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Jun 28, 2010 03:24 PM

salted truffle question

I made the epicurious salted caramel truffles a few months ago and plan on making them this weekend for a friend's birthday. Last time I made them, I did it pretty much free form- when the caramel was chilled, I rolled it in a ball, chilled it again and then dipped them in melted chocolate. They were great but kind of unshaped blogs. This time I wanted to make them in chocolate molds, which I think will be much easier. The only thing is, I can't think of how to sprinkle the top with salt. I don't want to put the salt in the mold before I assemble the chocolates, nor do I want to put them on the bottom, as my molds are shaped. Any ideas?

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  1. How about putting the salt in the middle, i.e. a bit of caramel in the mold, a bit of salt, then more caramel.

    1 Reply
    1. re: souschef

      What about doing it after you unmold the truffles? Dab a little melted chocolate on the top so the salt will stick, and sprinkle it on. Should be pretty. I think having the salt hit your tongue separately is pivotal to the experience.

    2. If you are going to mold them, it will have to be the caramel that gets molded. The caramel will be too hot to pour on top of chocolate. So mold the caramel then dip the caramels in chocolate. Immediately after dipping them sprinkle a tiny bit of kosher or flaked fluer de sal on them.

      By the way, I have made both molded and hand rolled truffles and while the molded one are prettier and look more professional, the people that receive the truffles, even the ones that pay for my truffles seem to appreciate the hand rolled better. They like that it is obvious that they are hand made and hand dipped. They like the slightly irregular shapes and the slight puddle of chocolate under them.

      1. I wonder why people insist on dusting truffles with cocoa. I find that cocoa-dusted truffles make me cough.

        7 Replies
        1. re: souschef

          That was the original but no I don't like em that way either. I prefer chocolate dipped but most people don't have a tempering machine or the skill to temper on a marble slab.

          Even if you aren't going to dip them in chocolate, there are good things to dip them in.

          chopped nuts of any variety
          shredded coconut toasted or just sweetened
          sprinkles though not my favorite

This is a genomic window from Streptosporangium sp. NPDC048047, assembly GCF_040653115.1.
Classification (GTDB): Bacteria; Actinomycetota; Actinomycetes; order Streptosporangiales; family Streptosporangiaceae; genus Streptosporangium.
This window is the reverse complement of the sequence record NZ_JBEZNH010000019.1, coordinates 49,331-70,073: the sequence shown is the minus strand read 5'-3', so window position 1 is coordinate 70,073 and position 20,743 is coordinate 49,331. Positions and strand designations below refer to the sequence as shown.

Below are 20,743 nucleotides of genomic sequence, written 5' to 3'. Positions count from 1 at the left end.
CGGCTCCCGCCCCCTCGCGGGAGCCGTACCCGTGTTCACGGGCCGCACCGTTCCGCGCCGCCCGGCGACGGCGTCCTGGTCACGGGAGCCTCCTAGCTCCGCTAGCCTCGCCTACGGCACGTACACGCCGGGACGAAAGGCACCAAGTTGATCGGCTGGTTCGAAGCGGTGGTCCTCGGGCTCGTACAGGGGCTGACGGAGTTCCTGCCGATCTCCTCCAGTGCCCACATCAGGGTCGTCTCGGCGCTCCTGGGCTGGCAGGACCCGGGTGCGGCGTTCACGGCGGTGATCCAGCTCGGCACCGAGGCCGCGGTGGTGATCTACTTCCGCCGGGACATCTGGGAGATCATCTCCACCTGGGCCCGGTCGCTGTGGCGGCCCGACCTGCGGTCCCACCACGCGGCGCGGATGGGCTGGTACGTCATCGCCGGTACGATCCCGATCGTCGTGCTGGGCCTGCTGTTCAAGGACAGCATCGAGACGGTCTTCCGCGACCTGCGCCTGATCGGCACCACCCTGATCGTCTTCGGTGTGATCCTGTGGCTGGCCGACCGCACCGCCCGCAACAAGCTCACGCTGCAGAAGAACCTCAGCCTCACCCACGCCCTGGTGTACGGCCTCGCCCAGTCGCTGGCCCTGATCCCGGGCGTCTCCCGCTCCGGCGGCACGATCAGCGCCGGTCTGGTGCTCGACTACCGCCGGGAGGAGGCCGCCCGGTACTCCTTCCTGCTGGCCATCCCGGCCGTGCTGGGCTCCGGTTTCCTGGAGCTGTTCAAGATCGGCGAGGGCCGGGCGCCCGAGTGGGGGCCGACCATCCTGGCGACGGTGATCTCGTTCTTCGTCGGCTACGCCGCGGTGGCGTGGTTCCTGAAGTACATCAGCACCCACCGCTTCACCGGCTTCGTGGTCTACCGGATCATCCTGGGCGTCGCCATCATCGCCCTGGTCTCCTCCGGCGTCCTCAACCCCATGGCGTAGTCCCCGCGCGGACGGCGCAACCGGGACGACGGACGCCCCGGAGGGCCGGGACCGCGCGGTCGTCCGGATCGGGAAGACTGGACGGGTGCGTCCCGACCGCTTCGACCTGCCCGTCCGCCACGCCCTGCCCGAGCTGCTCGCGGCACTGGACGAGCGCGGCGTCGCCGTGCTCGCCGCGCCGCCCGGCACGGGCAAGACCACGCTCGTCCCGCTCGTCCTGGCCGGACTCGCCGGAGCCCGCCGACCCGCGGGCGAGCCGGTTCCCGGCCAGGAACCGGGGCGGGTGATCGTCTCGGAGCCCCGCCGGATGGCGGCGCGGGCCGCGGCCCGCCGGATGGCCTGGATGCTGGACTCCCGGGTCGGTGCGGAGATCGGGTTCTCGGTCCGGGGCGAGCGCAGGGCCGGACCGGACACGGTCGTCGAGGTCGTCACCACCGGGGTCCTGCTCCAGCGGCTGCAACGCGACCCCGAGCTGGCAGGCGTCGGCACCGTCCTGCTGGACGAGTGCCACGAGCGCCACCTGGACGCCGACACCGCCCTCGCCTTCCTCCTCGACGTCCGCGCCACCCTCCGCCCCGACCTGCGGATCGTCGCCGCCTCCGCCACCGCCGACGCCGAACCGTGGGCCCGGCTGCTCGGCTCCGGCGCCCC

1. re: Hank Hanover

            "the original"

            The cocoa was to represent the look of a real truffle; I prefer the chocolate dipped as well, the coating makes them all the more special. I also prefer the look of hand dipped truffes over molded; they just look more handmade, which is a excellent quality in a chocolate.

            Souschef: You need to learn how not to inhale your truffles.;-))

            1. re: bushwickgirl

              Not inhale my truffles? I thought that eating involved ALL of the senses!

              I like my truffles to have a very thin chocolate coating that has definite 'snap', and had a discussion with a local chocolatier telling her that I found that the truffles she sells have too thick a coating...they have a crunch more than a snap. She told me that her other customers like it that way.

              1. re: souschef

                No, I like a snap of chocolate also. A thick coating takes away from the filling, which is what a truffle is all about.

                Not only is the cocoa coating dangerous to one's respiratory system, ;-) it makes a mess on the shirt.

                1. re: bushwickgirl

                  You wipe your fingers on your shirt ??? :))

                  1. re: souschef

                    No, my dear souschef, I don't, but I do dribble. Cocoa powder is messy and gets everywhere, and I'm not inclined to put the whole truffle in my mouth all at once; I like to take little bites to savor it.

                2. re: souschef

                  I like a paper thin coating of chocolate but with still a snap to it which is a function of good tempering.

                  The trick to a paper thin shell is chocolate with a lot of cocoa butter. You can't dip with the same 60 - 70% cocoa solids chocolate that you make the centers with.

                  For instance, for a dark chocolate dip, I prefer Callebaut NV-835 which is 54% cocoa solids and well over 30% cocoa butter. If you used 64% or more, the coating would be between an 1/8 and 1/4 inch thick.